The phase of an alternating quantity at any instant in time can be represented by a phasor diagram, so phasor diagrams can be thought of as “functions of time”. A complete sine wave can be constructed by a single vector rotating at an angular velocity of ω = 2πƒ, where ƒ is the frequency of the waveform. Then a Phasor is a quantity that has both “Magnitude” and “Direction”.
Generally, when constructing a phasor diagram, angular velocity of a sine wave is always assumed to be: ω in rad/sec. Consider the phasor diagram below.
Phasor Diagram of a Sinusoidal Waveform
As the single vector rotates in an anti-clockwise direction, its tip at point A will rotate one complete revolution of 360o or 2π representing one complete cycle. If the length of its moving tip is transferred at different angular intervals in time to a graph as shown above, a sinusoidal waveform would be drawn starting at the left with zero time. Each position along the horizontal axis indicates the time that has elapsed since zero time, t = 0. When the vector is horizontal the tip of the vector represents the angles at 0o, 180o and at 360o.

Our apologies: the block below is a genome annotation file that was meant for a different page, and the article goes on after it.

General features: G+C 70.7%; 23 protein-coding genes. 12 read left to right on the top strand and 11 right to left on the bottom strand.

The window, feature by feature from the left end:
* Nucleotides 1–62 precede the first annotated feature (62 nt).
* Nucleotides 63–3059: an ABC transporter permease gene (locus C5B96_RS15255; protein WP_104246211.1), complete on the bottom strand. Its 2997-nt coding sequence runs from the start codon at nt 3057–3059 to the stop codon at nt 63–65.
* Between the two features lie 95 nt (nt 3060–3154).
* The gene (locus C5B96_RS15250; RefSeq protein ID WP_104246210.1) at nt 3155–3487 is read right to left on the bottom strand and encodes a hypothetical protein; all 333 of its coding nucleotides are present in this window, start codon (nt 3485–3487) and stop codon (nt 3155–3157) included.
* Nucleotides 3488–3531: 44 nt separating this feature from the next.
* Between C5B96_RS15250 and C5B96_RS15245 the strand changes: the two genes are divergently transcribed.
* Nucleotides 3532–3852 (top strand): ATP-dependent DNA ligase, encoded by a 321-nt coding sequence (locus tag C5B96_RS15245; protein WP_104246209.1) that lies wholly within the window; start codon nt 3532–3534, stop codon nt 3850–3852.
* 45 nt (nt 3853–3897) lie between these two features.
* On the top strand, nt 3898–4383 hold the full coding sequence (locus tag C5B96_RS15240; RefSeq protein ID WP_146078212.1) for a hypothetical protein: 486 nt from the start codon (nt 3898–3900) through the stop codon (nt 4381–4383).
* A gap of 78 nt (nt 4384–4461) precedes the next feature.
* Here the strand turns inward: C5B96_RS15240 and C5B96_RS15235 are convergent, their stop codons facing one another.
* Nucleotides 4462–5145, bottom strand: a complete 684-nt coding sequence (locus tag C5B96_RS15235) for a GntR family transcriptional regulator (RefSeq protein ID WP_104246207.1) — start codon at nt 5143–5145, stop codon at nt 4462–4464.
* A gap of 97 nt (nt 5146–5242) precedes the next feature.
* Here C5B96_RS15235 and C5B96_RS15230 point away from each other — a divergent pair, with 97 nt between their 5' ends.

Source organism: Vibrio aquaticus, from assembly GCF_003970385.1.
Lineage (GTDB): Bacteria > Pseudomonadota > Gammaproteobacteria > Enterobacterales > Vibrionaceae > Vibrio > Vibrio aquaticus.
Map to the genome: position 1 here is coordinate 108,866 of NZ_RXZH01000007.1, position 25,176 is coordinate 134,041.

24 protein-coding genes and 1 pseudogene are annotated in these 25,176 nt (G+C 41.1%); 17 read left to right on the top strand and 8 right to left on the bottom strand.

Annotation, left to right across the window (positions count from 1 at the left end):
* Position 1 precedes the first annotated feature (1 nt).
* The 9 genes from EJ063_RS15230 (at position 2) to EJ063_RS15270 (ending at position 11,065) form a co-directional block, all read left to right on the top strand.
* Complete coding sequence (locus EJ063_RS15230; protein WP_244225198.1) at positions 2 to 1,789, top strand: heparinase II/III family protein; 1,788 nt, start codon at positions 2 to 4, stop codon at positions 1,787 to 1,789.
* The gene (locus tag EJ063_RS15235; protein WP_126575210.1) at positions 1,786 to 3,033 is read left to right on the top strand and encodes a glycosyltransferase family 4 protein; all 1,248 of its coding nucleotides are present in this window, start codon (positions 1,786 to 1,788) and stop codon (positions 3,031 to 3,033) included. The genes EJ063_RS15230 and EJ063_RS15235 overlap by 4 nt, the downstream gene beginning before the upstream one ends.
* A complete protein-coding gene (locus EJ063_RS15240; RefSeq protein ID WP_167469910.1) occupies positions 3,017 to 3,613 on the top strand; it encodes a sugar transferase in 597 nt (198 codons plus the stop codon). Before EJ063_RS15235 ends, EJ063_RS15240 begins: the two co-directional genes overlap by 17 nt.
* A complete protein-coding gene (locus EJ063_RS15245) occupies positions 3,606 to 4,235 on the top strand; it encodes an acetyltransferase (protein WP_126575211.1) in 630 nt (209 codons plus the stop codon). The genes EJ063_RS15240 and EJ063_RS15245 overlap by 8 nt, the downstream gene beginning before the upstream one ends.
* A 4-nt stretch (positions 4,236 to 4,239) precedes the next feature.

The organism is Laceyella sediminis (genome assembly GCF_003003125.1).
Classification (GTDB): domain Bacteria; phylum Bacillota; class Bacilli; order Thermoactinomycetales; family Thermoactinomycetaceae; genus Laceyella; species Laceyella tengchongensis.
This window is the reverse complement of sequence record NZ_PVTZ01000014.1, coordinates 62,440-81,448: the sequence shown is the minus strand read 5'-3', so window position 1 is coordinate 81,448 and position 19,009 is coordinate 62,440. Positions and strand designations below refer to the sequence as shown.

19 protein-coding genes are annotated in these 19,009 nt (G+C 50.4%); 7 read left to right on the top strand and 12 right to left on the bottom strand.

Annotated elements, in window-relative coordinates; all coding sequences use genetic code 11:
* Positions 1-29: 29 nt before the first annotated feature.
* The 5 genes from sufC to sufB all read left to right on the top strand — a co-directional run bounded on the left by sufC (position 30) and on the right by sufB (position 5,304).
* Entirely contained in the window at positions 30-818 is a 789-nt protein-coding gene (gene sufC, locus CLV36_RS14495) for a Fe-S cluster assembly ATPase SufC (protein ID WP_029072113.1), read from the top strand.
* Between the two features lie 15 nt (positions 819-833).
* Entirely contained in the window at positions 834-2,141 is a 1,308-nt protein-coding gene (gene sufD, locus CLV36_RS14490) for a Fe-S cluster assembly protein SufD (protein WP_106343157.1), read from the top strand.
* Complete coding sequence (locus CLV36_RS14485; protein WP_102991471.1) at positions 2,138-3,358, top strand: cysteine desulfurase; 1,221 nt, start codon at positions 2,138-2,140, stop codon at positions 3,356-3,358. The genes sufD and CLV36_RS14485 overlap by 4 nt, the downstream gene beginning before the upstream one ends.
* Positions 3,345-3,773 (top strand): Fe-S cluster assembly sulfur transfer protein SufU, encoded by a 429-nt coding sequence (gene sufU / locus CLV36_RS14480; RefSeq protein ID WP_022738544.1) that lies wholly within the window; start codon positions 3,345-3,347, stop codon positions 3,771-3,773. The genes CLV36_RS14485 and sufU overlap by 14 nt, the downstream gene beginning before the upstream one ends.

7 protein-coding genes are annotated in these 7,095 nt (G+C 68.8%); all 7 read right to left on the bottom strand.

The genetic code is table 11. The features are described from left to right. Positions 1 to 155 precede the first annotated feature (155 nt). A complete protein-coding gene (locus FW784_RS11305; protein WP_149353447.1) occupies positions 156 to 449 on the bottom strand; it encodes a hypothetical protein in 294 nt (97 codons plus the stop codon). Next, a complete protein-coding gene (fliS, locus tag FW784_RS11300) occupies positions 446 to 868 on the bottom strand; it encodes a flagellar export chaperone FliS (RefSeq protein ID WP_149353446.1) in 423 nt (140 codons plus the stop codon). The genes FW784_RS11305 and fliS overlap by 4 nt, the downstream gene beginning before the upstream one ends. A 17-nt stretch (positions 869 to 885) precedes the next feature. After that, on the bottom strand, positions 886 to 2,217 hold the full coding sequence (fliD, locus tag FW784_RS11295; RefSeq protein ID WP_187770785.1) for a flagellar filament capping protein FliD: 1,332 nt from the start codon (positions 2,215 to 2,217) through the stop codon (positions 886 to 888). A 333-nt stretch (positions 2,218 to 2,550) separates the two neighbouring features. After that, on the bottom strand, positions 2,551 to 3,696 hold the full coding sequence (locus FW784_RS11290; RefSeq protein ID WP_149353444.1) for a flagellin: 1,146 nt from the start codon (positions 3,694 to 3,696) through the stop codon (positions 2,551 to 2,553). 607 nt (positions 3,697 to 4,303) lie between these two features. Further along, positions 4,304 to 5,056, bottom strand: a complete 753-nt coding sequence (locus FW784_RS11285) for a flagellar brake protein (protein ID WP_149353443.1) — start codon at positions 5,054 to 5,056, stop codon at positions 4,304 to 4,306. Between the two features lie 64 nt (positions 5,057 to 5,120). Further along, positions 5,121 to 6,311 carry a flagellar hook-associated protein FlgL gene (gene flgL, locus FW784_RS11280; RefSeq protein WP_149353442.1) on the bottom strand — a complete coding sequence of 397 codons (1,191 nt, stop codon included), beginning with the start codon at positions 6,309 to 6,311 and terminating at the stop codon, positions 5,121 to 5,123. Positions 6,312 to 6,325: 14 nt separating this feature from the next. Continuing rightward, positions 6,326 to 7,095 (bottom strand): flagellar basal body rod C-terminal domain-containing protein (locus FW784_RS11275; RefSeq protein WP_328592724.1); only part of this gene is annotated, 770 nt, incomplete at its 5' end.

Likewise, when the tip of the vector is vertical it represents the positive peak value, ( +Am ) at 90o or π/2 and the negative peak value, ( -Am ) at 270o or 3π/2. Then the time axis of the waveform represents the angle either in degrees or radians through which the phasor has moved. So we can say that a phasor represent a scaled voltage or current value of a rotating vector which is “frozen” at some point in time, ( t ) and in our example above, this is at an angle of 30o.
Sometimes when we are analysing alternating waveforms we may need to know the position of the phasor, representing the Alternating Quantity at some particular instant in time especially when we want to compare two different waveforms on the same axis. For example, voltage and current. We have assumed in the waveform above that the waveform starts at time t = 0 with a corresponding phase angle in either degrees or radians.